To the Reader.
WEre it my expectation, or design, to gain a Reputation for Verse, I should have chosen a Subject more suited to move the Affections; without humouring of which, the smoothest Rythms please the the generality no better than Pictures in dead Colours.
Yet as those Commands, which ennoble these Endeavours, were entirely with re∣spect to publick benefit: if I can attain that end, tho with the censure of being an ill Poet, or what perhaps would be worse for me, a tolerable good one; I shall be con∣tent, with King David dancing before the Ark, to appear vile,* or like one of the vain Fellows. I must confess, I had not finish'd this Task, before I met with a Page [unnumbered] Translation of this Book into English Prose, by an excellent Hand, which might have seemed justly to supersede my farther Pro∣gress. But I cannot but believe that many may be willing to divert themselves with this, who would think the other not suffici∣ently entertaining; for which I take leave to apply that of the admirable Herbert;
Measure is at least an art of Memory, an help for the treasuring up those thoughts which may inrich our Minds; such I am sure Grotius's are; and what so well de∣serve to be thought on more than once, that I am confident many, who have read both the Latin and English Prose, nay, and the original Dutch Verse too, will not think their time lost in reading the same Argu∣ments repeated, in such a way as I have represented that Impression which they made upon my Mind. Wherein I must needs say, I never labour'd for a second Thought, if the first, without offending against the com∣mon rules, or (a) practice of Verse, seem'd clearly to express Grotius's Sense; nor hunted about for taking Epithets, or Flow∣ers; but left Truth, and dry reasoning, to their natural Energy, if not Graces.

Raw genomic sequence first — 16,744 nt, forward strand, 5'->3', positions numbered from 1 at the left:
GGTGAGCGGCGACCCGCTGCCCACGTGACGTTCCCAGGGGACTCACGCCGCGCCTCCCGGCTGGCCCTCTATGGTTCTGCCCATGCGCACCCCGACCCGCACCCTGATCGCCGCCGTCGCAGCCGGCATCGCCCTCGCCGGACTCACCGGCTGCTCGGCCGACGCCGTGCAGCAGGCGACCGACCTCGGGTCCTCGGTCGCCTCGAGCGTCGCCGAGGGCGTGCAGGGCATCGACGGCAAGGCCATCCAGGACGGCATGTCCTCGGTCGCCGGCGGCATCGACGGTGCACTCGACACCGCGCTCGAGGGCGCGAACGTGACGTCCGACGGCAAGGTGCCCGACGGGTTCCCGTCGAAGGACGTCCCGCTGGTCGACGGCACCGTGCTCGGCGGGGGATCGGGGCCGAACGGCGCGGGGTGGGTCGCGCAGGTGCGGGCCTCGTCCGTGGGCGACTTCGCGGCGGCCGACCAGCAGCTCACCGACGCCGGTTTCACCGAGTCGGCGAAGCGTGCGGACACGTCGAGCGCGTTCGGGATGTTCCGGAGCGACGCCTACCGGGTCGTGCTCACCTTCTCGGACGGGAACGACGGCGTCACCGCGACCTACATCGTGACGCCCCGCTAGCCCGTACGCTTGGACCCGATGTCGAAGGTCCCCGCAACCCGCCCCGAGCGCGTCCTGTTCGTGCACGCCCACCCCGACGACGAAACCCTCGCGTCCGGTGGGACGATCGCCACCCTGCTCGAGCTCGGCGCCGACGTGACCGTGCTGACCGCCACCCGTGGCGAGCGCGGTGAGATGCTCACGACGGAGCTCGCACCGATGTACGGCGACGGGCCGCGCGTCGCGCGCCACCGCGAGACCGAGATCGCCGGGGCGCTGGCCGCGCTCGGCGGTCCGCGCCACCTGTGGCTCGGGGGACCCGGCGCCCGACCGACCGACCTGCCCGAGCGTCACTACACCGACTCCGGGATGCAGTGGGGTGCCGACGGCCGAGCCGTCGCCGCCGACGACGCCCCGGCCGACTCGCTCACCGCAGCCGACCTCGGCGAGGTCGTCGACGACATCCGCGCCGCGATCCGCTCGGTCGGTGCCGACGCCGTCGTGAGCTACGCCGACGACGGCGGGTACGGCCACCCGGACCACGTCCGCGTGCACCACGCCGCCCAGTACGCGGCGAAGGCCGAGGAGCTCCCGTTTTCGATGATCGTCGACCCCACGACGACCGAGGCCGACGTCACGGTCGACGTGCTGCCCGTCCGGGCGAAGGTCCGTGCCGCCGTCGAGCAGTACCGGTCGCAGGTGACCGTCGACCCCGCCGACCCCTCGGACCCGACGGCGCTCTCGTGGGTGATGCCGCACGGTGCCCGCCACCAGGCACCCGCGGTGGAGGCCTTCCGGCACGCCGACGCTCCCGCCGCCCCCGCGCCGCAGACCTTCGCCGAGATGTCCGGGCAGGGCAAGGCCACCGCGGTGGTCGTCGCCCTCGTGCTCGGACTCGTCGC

Page [unnumbered]I cannot but flatter my self, that in se∣veral places I have removed some Clouds, and made the Arguments more easy to be comprehended, by taking from their length.
The Truths here propounded, are of that nature, that me-thinks the Mind should be eager to come to the proof of them, and impatient even of Ornaments which may detain from the full view of their de∣lightful Features.
If however this Version appear dull and flat, I hope it will be considered that it is but a Copy of a Copy; and if I had under∣stood the Original Dutch Poem, as I should have had more assistance to Fancy, I know not but I might have offered here some∣thing more Poetical.
Yet still it must have been as careless and unlabour'd as now it is, unless I could have stolen more time from a Life not unactive, than I fear the Critiques will think, I have already but thrown away on this occasion.